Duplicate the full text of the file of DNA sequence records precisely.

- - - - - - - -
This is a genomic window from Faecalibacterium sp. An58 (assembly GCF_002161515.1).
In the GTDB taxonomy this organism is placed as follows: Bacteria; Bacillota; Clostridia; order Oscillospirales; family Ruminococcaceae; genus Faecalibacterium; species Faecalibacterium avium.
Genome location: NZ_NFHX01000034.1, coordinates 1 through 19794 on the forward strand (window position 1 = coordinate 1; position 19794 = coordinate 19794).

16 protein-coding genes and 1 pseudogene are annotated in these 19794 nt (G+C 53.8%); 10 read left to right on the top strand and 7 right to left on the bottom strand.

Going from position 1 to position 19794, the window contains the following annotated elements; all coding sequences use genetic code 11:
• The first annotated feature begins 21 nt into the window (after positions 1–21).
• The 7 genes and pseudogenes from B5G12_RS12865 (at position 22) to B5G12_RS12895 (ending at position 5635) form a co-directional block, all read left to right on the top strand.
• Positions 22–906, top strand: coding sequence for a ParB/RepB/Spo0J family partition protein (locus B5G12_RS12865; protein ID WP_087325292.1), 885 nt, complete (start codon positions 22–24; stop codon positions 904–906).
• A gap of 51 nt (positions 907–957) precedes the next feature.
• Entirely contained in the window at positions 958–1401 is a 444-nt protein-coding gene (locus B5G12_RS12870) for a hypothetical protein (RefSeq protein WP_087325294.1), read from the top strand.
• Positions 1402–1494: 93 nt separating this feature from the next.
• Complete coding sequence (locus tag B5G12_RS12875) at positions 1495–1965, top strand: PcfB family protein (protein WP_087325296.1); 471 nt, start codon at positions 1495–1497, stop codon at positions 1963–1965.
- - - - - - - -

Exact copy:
This is a genomic window from Faecalibacterium sp. An58 (assembly GCF_002161515.1).
In the GTDB taxonomy this organism is placed as follows: Bacteria; Bacillota; Clostridia; order Oscillospirales; family Ruminococcaceae; genus Faecalibacterium; species Faecalibacterium avium.
Genome location: NZ_NFHX01000034.1, coordinates 1 through 19794 on the forward strand (window position 1 = coordinate 1; position 19794 = coordinate 19794).

16 protein-coding genes and 1 pseudogene are annotated in these 19794 nt (G+C 53.8%); 10 read left to right on the top strand and 7 right to left on the bottom strand.

Going from position 1 to position 19794, the window contains the following annotated elements; all coding sequences use genetic code 11:
• The first annotated feature begins 21 nt into the window (after positions 1–21).
• The 7 genes and pseudogenes from B5G12_RS12865 (at position 22) to B5G12_RS12895 (ending at position 5635) form a co-directional block, all read left to right on the top strand.
• Positions 22–906, top strand: coding sequence for a ParB/RepB/Spo0J family partition protein (locus B5G12_RS12865; protein ID WP_087325292.1), 885 nt, complete (start codon positions 22–24; stop codon positions 904–906).
• A gap of 51 nt (positions 907–957) precedes the next feature.
• Entirely contained in the window at positions 958–1401 is a 444-nt protein-coding gene (locus B5G12_RS12870) for a hypothetical protein (RefSeq protein WP_087325294.1), read from the top strand.
• Positions 1402–1494: 93 nt separating this feature from the next.
• Complete coding sequence (locus tag B5G12_RS12875) at positions 1495–1965, top strand: PcfB family protein (protein WP_087325296.1); 471 nt, start codon at positions 1495–1497, stop codon at positions 1963–1965.